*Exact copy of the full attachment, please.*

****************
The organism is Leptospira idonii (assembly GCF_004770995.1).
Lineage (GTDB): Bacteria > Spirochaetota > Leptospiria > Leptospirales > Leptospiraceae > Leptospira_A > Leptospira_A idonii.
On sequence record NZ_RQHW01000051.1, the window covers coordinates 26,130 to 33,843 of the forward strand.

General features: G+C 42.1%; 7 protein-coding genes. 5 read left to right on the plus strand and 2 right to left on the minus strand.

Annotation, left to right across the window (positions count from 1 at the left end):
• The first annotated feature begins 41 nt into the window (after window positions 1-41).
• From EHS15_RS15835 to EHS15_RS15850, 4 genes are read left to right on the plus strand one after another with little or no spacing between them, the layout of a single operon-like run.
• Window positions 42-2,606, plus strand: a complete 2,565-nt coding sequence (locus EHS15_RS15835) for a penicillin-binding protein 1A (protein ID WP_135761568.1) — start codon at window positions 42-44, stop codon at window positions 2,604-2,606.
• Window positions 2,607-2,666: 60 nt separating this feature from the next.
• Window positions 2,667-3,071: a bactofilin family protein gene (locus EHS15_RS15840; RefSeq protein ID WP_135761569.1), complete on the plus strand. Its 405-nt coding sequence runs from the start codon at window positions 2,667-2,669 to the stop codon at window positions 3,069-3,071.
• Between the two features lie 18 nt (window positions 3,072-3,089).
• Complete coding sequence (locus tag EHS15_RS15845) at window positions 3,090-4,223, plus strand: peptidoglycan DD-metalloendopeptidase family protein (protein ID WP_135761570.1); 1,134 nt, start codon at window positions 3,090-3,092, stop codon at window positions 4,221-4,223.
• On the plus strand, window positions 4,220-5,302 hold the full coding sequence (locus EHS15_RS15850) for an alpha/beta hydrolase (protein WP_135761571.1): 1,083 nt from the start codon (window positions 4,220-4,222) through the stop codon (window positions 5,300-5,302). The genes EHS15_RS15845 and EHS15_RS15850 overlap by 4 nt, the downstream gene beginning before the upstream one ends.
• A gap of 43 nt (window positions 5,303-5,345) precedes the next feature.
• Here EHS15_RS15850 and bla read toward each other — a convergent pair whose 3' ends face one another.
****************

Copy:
The organism is Leptospira idonii (assembly GCF_004770995.1).
Lineage (GTDB): Bacteria > Spirochaetota > Leptospiria > Leptospirales > Leptospiraceae > Leptospira_A > Leptospira_A idonii.
On sequence record NZ_RQHW01000051.1, the window covers coordinates 26,130 to 33,843 of the forward strand.

General features: G+C 42.1%; 7 protein-coding genes. 5 read left to right on the plus strand and 2 right to left on the minus strand.

Annotation, left to right across the window (positions count from 1 at the left end):
• The first annotated feature begins 41 nt into the window (after window positions 1-41).
• From EHS15_RS15835 to EHS15_RS15850, 4 genes are read left to right on the plus strand one after another with little or no spacing between them, the layout of a single operon-like run.
• Window positions 42-2,606, plus strand: a complete 2,565-nt coding sequence (locus EHS15_RS15835) for a penicillin-binding protein 1A (protein ID WP_135761568.1) — start codon at window positions 42-44, stop codon at window positions 2,604-2,606.
• Window positions 2,607-2,666: 60 nt separating this feature from the next.
• Window positions 2,667-3,071: a bactofilin family protein gene (locus EHS15_RS15840; RefSeq protein ID WP_135761569.1), complete on the plus strand. Its 405-nt coding sequence runs from the start codon at window positions 2,667-2,669 to the stop codon at window positions 3,069-3,071.
• Between the two features lie 18 nt (window positions 3,072-3,089).
• Complete coding sequence (locus tag EHS15_RS15845) at window positions 3,090-4,223, plus strand: peptidoglycan DD-metalloendopeptidase family protein (protein ID WP_135761570.1); 1,134 nt, start codon at window positions 3,090-3,092, stop codon at window positions 4,221-4,223.
• On the plus strand, window positions 4,220-5,302 hold the full coding sequence (locus EHS15_RS15850) for an alpha/beta hydrolase (protein WP_135761571.1): 1,083 nt from the start codon (window positions 4,220-4,222) through the stop codon (window positions 5,300-5,302). The genes EHS15_RS15845 and EHS15_RS15850 overlap by 4 nt, the downstream gene beginning before the upstream one ends.
• A gap of 43 nt (window positions 5,303-5,345) precedes the next feature.
• Here EHS15_RS15850 and bla read toward each other — a convergent pair whose 3' ends face one another.